What You Didn't Read in The Silmarillion

The Book of Lost Tales 2 tells the tales that you didn't exactly see in the final published version of the Silmarillion. It brings new insight to the background of how Tolkien wrote these stories while he was still conceiving the very beginnings of this magical world that would evolve into the Silmarillion and the Lord of the Rings. This is for anyone for wants to know about Middle-Earth and Valinor than was explained in Tokien's earlier published works.

An insite on the early Silmarillion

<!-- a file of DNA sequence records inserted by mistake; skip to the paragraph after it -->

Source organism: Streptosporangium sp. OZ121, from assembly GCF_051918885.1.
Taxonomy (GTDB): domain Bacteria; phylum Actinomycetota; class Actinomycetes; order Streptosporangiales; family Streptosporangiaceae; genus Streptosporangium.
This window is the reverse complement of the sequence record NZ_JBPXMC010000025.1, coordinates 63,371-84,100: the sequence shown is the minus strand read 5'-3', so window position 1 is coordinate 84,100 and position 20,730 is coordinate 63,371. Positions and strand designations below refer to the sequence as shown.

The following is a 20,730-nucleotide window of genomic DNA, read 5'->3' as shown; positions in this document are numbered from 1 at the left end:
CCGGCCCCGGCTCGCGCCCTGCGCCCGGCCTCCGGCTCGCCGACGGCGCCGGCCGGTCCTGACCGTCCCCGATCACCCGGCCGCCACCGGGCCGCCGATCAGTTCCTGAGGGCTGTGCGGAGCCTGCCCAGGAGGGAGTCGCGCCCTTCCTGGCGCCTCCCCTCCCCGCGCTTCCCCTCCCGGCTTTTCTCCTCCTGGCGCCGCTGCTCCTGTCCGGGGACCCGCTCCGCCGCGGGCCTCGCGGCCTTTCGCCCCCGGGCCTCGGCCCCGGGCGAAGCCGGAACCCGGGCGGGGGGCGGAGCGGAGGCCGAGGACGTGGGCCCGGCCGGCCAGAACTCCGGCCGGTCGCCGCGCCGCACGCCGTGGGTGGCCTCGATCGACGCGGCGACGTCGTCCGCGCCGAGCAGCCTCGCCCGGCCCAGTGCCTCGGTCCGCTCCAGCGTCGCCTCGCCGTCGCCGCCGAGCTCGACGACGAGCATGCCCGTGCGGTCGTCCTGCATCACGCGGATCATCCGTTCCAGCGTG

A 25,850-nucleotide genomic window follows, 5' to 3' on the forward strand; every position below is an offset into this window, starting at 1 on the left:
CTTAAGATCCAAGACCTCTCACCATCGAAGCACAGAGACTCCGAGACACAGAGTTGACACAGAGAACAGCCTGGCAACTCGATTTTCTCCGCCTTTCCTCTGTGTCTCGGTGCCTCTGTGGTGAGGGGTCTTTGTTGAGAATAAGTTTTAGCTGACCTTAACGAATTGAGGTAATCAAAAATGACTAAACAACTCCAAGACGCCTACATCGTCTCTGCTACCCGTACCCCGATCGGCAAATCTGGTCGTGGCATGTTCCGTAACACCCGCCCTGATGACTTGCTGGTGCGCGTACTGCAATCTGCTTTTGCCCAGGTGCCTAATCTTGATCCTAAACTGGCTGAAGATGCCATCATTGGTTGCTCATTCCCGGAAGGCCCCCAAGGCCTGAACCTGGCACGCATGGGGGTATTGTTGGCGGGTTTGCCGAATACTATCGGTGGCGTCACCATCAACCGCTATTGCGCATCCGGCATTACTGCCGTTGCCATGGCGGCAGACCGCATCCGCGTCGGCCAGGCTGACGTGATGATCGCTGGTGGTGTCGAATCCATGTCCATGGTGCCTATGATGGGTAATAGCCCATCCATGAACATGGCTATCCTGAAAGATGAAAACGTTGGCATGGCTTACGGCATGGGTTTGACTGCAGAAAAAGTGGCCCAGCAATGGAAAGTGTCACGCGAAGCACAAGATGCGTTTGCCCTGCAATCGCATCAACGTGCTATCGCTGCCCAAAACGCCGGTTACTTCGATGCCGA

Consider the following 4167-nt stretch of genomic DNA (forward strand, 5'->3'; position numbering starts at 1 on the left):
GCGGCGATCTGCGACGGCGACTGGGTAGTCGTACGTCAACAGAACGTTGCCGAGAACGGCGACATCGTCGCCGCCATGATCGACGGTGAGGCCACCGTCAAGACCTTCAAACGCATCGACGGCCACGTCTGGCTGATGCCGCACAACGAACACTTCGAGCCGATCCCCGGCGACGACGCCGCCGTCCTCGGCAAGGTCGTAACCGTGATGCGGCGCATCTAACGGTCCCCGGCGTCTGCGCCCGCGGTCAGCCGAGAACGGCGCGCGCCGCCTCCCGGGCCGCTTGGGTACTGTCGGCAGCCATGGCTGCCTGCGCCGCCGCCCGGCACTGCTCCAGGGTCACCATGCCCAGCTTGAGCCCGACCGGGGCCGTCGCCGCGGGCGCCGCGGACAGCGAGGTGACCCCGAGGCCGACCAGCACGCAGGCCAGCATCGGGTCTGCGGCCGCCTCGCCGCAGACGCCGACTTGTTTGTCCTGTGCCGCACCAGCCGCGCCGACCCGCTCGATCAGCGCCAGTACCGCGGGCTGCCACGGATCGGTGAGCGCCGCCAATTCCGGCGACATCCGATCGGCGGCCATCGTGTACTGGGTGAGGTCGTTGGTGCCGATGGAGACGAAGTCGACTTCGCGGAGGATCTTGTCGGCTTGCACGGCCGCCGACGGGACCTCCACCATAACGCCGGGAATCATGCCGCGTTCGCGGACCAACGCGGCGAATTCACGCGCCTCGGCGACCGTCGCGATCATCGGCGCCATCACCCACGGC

In Christopher Tolkien's first volume in The History of Middle Earth series he brings to light his father's original conception of what became known as the Silmarillion. This volume deals with the central theme in Tolkien's early works where an Englishman named Elfwine (or Eriol in Elvish) is told the history of the Elves after finding the "straight road" to Tol Eressea. This book deals mostly with Elvish history before the coming of men, and the later histories can be found in another great book, The Book of Lost Tales 2. I would recommend this book, along with all twelve of the other volumes, to anyone who enjoyed Tolkien's works but found them to be too short and would like more information. Also, for those interested in making a career out of writing this series is a very good example of the hardship required to write a classic work of fiction.